A few years ago, I was on a plane bound for Edinburgh. I was going to attend a reunion with my school friends and was travelling on my own. Sitting next to me was a tall, blond-haired, American gentleman, aged about 40. Shortly after take off, we fell into conversation and what he told me has never left me. In fact, it is probably one of the biggest factors in my deciding to ‘get off my backside’ and start living.
As we chatted he told me that he was on his way to Gleneagles for a golfing weekend with some friends, also Americans. I remarked that his wife must be very understanding to let him fly all this way, just for the weekend. It was what he said next that has lived with me ever since.
On September 11th, 2001, he was working in one of the Twin Towers when the planes struck. He described to me in detail just what it was like. The noise, the dust, the people screaming and the intense heat. He was lucky. He managed to make his way down the stairs and escaped with very little in the way of injury. 13 of his friends and colleagues weren’t so lucky. As you can imagine, this had a profound effect on him.
He told me that, prior to this disaster, he had been a workaholic. His wife and children hardly ever saw him and even when he wasn’t at work, he spent very little time with his kids. But after 9/11 he decided that this had to change. Surviving the disaster when so many of his friends had lost their lives, brought home to him just how fragile and precious life is. It also made him realise what’s really important in life and for him that was his family.
He took the decision to give up his career as a financier in New York, and move his family to Vermont. There he set up his own business as an accountant. He finishes work at the same time that his kids finish school in order to spend time with them. He told me about how he takes them skiing in Winter and plays basket ball and other sports with them in Summer. He obviously doesn’t earn as much as he did in New York. But he and his family are much happier.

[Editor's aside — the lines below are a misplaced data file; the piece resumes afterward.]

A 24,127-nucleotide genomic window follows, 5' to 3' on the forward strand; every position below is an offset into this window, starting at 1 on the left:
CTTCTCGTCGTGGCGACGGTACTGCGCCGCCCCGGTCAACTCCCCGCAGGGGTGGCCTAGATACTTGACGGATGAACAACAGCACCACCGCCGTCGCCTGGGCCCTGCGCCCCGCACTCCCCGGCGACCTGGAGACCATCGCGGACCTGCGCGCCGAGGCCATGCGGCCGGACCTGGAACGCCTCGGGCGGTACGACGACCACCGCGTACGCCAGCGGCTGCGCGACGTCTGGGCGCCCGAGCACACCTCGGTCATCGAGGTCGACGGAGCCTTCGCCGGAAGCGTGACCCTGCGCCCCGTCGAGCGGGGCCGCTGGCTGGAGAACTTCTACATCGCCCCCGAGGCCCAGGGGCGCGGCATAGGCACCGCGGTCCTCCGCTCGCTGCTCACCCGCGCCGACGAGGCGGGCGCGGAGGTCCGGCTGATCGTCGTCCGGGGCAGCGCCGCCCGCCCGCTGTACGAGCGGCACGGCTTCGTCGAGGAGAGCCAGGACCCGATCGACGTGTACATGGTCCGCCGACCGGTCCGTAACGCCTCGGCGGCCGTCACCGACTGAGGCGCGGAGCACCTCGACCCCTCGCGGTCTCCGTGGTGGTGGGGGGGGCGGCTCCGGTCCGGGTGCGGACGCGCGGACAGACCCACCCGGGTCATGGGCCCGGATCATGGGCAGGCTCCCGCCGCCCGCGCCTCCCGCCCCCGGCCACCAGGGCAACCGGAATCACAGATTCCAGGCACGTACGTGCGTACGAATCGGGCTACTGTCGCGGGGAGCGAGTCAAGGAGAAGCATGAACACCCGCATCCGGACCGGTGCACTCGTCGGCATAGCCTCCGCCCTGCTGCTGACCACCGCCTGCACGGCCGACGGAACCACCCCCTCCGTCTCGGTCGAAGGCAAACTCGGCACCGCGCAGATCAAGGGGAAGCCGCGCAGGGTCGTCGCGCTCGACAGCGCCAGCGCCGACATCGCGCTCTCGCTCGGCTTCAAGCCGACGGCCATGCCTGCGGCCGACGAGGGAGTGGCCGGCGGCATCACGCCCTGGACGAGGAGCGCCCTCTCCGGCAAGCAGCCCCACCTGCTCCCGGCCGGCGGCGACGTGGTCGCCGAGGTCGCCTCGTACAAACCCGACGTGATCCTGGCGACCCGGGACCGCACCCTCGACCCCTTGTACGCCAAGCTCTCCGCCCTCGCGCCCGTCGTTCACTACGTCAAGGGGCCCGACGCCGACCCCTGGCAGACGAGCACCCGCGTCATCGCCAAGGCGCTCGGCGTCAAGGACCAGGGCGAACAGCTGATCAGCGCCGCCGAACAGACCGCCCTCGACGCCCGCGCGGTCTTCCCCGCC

Playing golf at Gleneagles was something that he’d always dreamt of doing and now he was fulfilling that dream.
Little did I realise when I left the house that morning that I would meet someone, if only briefly, who would have such a profound effect on me.
It must have taken a lot of courage for him to completely change his life in this way. The memory of what happened will never leave him. But he told me that he tries to life his life for his friends and colleagues that lost theirs that day. That too must take a lot of courage.
Life has been a little difficult of late. But remembering that brief encounter has helped me to realise that I’ve still got a lot to be thankful for.
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